Measurement of Value Added Tax Evasion in Selected EU Countries on the Basis of National Accounts Data
The size of tax evasion and fraud appears to be increasing steadily in the EU. To a certain extent, the completion of Single Market has further encouraged firms’ and households’ evasive behaviour in paying value added taxes in the EU Member States, whereas such efforts have traditionally been most pronounced in the field of corporate and personal income taxation. This study primarily deals with the quantification of the VAT evasion and fraud in the EU. On the basis of the national accounts data, it suggests a novel way of estimating the annual amount of hypothetical VAT revenues for the individual EU countries. The relation between the calculated hypothetical and the (current) collected revenues in a fiscal year largely determines the extent of VAT evasion and fraud of a country, when the time-lag problem between the creation of tax liability and the VAT collection in cash terms can be adjusted.
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- Friedrich Schneider, 2000. "Illegal Activities, but Still Value Added Ones (?): Size, Causes, and Measurement of the Shadow Economies all over the World," CESifo Working Paper Series 305, CESifo Group Munich.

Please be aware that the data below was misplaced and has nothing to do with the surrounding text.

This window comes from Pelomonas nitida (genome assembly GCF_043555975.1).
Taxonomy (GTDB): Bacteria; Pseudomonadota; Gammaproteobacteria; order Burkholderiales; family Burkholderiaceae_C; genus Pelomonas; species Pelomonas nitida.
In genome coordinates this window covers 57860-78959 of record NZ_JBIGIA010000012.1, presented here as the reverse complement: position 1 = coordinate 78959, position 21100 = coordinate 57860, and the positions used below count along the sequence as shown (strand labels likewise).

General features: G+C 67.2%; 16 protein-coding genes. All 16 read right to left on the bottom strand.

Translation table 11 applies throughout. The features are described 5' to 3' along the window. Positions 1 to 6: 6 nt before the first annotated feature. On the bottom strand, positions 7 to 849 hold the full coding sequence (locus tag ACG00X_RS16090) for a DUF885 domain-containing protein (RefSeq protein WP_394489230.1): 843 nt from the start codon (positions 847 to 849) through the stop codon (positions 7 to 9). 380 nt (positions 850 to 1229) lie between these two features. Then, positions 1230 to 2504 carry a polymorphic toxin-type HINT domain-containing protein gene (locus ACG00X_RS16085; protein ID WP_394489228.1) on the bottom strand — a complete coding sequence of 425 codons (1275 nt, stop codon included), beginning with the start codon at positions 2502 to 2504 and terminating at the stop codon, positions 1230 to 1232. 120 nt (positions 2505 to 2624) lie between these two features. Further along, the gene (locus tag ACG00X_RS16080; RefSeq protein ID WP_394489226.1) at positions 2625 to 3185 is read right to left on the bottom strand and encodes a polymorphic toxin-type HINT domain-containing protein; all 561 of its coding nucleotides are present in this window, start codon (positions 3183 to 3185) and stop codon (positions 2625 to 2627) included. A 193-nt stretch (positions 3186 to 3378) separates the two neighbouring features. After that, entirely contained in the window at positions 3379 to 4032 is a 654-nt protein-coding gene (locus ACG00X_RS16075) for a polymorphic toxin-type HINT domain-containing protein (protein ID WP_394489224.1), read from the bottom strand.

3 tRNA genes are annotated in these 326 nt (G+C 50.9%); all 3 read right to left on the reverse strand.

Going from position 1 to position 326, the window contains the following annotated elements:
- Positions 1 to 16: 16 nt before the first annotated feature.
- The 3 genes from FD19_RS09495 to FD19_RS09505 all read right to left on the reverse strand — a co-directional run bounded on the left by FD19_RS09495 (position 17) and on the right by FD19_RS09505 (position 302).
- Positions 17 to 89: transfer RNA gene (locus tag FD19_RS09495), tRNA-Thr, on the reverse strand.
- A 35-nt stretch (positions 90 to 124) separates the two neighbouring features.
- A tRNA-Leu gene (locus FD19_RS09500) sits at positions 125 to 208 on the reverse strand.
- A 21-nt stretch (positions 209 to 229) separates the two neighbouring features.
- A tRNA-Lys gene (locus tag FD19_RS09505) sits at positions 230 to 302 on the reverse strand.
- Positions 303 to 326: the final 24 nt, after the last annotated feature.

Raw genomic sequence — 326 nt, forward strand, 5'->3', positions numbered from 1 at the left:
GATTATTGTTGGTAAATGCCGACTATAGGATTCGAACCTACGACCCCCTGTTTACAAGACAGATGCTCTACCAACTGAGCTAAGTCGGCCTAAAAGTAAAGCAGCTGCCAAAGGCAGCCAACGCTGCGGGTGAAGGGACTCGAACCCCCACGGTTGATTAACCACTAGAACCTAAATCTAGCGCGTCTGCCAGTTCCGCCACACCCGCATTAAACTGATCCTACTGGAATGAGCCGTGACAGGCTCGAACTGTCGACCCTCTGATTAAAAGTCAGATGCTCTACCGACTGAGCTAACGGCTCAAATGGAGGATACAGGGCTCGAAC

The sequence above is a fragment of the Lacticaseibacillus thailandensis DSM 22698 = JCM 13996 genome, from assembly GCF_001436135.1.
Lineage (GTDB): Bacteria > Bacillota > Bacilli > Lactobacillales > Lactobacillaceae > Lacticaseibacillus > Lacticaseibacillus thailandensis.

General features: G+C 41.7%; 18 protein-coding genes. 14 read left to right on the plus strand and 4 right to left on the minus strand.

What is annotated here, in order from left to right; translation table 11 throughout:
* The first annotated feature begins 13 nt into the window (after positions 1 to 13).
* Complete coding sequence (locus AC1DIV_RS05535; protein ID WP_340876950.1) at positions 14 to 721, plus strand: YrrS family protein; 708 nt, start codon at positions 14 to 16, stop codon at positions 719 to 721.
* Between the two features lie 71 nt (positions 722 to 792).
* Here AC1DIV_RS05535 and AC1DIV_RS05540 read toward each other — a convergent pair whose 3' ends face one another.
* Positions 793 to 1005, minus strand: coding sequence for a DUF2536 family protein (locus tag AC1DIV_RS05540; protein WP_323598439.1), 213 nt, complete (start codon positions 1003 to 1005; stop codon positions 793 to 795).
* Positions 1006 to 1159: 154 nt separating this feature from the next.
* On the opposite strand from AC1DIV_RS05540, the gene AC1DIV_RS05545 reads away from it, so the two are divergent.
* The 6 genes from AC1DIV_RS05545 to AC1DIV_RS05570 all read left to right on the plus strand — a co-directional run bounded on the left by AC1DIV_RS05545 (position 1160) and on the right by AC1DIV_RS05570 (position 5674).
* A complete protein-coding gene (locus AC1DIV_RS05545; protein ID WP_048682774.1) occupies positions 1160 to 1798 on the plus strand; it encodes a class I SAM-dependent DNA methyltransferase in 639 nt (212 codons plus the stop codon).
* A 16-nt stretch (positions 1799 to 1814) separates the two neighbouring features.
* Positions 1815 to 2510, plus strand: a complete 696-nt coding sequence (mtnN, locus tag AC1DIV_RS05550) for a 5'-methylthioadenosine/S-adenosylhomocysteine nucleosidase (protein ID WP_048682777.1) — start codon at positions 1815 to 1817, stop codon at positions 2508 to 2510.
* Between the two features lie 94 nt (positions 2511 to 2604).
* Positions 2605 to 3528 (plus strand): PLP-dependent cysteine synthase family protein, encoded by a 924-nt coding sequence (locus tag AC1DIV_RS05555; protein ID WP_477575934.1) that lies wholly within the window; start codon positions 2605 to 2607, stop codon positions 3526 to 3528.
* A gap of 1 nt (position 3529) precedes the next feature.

- Kaufmann, Daniel & Kaliberda, Aleksander, 1996. "Integrating the unofficial economy into the dynamics of post-socialist economies : a framework of analysis and evidence," Policy Research Working Paper Series 1691, The World Bank.
- Contini, Bruno B, 1981. "Labor Market Segmentation and the Development of the Parallel Economy-The Italian Experience," Oxford Economic Papers, Oxford University Press, vol. 33(3), pages 401-12, November.
- Friedrich Schneider, 2000. "Illegal activities, but still values added ones (?): size, causes, and measurement of the shadow economies all over the world," Economics working papers 2000-10, Department of Economics, Johannes Kepler University Linz, Austria.
- Dominik H. Enste & Friedrich Schneider, 2000. "Shadow Economies: Size, Causes, and Consequences," Journal of Economic Literature, American Economic Association, vol. 38(1), pages 77-114, March.
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